Why cancer?Why so young?

I have been back in NC for about a year and a half.  In that time, I have had a high school friend, a church acquaintance, and one of my oldest friend’s husband have a cancer diagnosis.  Two are already dead.  I am not that old, middle-aged really.  I don’t think about dying now – except when I bought life insurance and when my crazy husband started calling.  Cancer is so scary to me.  It doesn’t seem to discriminate and I don’t know how (besides not smoking) to cut the risks.

Tammy Dockery was a sweet lady and I still remember her sweet smile from high school.  She seemed to go downhill so fast, I felt bad I didn’t go to the hospital when she went the first time to reconnect.  The other cancer victim, Sherri Alvarado, attended the same church.  She was upbeat and involved even after she had lost her hair and then, her hope.  Both of these women left behind children.  The third person I know with cancer has the supposed best kind to get, prostate.  He lives on and stills drinks and eats like he is going to live forever.

I wish I could say that I live each day more meaningfully  because of these people, but I would be lying.  I am like most folks I know, wasting hours of my life on driving, sleeping, watching dumb tv and basically not being (as Oprah says) my best self.  I recently took a personality test in the Oprah magazine.  Apparently I am not very driven.  It is true.  For the most part I am content with my little pie, as humble as it is.  I don’t know if that makes me wiser or dumber than most people on this merry-go-round, but that is who I am.  And hopefully, I can live with that.

Being Part of the 99%

Whoever said money is the root of all that kills has never had the joy of a welfare Christmas

Adapted from Everclear lyrics

With the Occupy (Insert City Here) Movement, the idea of class inequality comes to the front and center of what will be on voter’s minds next year.  I have thought for years that government programs like food stamps, public housing, LIHEAP, SSI for children and a whole host of others are the way of quieting the masses.  We do live in one of the most admirable countries.  I would not want to live anywhere else.  However, I think most entitlement programs are just a balm for the poor to keep them satisfied enough to not cry out for justice.

I don’t know what  the solution would be – ending corporate welfare, flat taxes, cutting military spending in half?  I am open to solutions, but so far all I see is a restless beast that demands to be feed.  Occupy Wall Street has taken on an organic quality.  I feel the pain of the poor.  Maybe not the poorest, since I don’t have to choose between eating and shelter.  I do know that public perception is that the American pie is shrinking and the wealthy are hogging the slices.  Whether this is completely true will depend on who you ask and probably where they fit on the income scale.

I am glad to see people move in real numbers to demonstrate, even if temporarily, their agitation  for a system that values the lobbying class.  I am not for a socialist government and sometimes I think the system gives people disincentives to work.  In a world where the people who are the poorest get medical care on the government’s back and middle-class families are penalized for making too much to get these benefits.  It does chap the ass to think of going to work to support those who don’t.  Especially when the rich pay the least for the privilege of using our roads, our workers, our police system to run their profitable businesses.  I think the winter will quiet things down, just because the cold will keep people inside.  So, 2012, will that be the American Spring?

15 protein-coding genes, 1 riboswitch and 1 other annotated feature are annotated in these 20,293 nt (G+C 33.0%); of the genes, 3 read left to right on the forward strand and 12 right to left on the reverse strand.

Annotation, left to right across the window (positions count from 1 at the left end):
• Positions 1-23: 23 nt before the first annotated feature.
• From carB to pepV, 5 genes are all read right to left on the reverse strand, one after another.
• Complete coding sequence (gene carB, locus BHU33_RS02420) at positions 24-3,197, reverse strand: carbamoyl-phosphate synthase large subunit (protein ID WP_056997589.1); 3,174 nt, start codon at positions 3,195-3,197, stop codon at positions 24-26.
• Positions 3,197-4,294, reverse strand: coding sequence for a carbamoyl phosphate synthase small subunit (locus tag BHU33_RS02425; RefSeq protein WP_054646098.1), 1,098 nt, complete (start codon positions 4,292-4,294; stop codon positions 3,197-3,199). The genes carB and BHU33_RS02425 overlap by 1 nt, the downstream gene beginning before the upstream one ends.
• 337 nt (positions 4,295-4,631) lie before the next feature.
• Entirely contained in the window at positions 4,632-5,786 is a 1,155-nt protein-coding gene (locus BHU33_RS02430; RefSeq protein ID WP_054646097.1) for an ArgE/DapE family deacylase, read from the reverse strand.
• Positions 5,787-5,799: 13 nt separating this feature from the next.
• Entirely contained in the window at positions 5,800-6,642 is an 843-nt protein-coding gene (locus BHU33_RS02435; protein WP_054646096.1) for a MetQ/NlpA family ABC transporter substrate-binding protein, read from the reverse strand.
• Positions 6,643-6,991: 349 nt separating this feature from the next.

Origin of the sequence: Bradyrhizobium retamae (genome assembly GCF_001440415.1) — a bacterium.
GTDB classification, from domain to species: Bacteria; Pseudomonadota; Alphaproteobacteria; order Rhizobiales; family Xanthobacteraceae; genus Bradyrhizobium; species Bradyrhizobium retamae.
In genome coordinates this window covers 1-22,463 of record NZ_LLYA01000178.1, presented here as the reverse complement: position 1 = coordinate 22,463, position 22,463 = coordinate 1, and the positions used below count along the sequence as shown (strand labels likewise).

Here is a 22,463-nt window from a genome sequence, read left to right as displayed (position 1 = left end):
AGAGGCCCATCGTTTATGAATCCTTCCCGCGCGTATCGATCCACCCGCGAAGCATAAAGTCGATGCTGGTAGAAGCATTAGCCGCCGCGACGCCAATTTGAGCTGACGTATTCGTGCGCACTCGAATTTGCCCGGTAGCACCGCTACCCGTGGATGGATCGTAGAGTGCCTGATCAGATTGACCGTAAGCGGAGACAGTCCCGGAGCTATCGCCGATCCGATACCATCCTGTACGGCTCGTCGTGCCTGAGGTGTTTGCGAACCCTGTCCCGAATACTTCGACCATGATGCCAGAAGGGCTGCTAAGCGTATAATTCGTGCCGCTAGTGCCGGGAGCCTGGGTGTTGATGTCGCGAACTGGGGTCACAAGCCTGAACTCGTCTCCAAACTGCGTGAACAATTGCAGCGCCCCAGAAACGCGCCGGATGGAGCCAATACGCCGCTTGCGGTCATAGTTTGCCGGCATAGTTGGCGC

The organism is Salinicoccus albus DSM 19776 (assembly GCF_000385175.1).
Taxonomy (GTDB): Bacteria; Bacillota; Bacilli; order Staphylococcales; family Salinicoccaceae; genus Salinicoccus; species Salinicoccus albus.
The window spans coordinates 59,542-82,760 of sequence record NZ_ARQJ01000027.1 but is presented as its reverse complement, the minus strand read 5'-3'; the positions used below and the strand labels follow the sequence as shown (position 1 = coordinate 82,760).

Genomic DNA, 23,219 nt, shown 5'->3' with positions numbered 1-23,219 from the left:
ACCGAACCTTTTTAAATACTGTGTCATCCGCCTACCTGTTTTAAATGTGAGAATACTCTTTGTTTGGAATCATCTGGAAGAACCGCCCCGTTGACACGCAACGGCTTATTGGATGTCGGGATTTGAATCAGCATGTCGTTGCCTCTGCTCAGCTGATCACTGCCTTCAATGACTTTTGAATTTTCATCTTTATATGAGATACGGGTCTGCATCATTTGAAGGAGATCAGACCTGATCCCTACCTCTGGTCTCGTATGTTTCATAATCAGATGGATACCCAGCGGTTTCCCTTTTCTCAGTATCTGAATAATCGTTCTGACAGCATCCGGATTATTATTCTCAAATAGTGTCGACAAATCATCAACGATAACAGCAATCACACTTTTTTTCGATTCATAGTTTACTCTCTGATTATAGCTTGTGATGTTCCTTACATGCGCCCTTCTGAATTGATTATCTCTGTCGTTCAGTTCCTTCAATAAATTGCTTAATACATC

Some opening thoughts on being low-income

I shouldn’t be this poor.  Not that I am entitled to anything more than what I have, but I could have done better for myself.  My life has been a series of choices, mostly bad, that have me sitting here on my mom’s old computer, hoping to find my voice among the millions.

I am part of the 99%, but I am not sure that taking from people who have made it into the 1% is really a solution.  I won’t lie, I would like to be up there, not worrying about things like rent or how my momma’s going to live when she can’t work anymore.  I am more fortunate than a good deal of the third world, which I try often to remind myself that I do having running water and flush toilets.  I don’t have to pick between eating or heating my home.  I am extremely grateful to have been born here in America – even if the milk and honey are served out disproportionately.

I grew up, lower middle class I guess.  My dad worked in textiles and my mom babysat children in the neighborhood, to have what she called “her money.”  I had what I would call a typically dysfunctional childhood – complete with domestic violence, molestations and being told every day I was not worth a half-penny.  I guess you would say I was the kind of kid who was told by her momma that if she hadn’t lost her virginity to that jerk, and knew about birth control, I wouldn’t be around.  I didn’t live without any joy, I suppose because I just thought all families had horrible secrets behind the shiny brass knockers.

I won’t say that hasn’t affected me, but now, at 43, I want better for myself. So, the quest begins….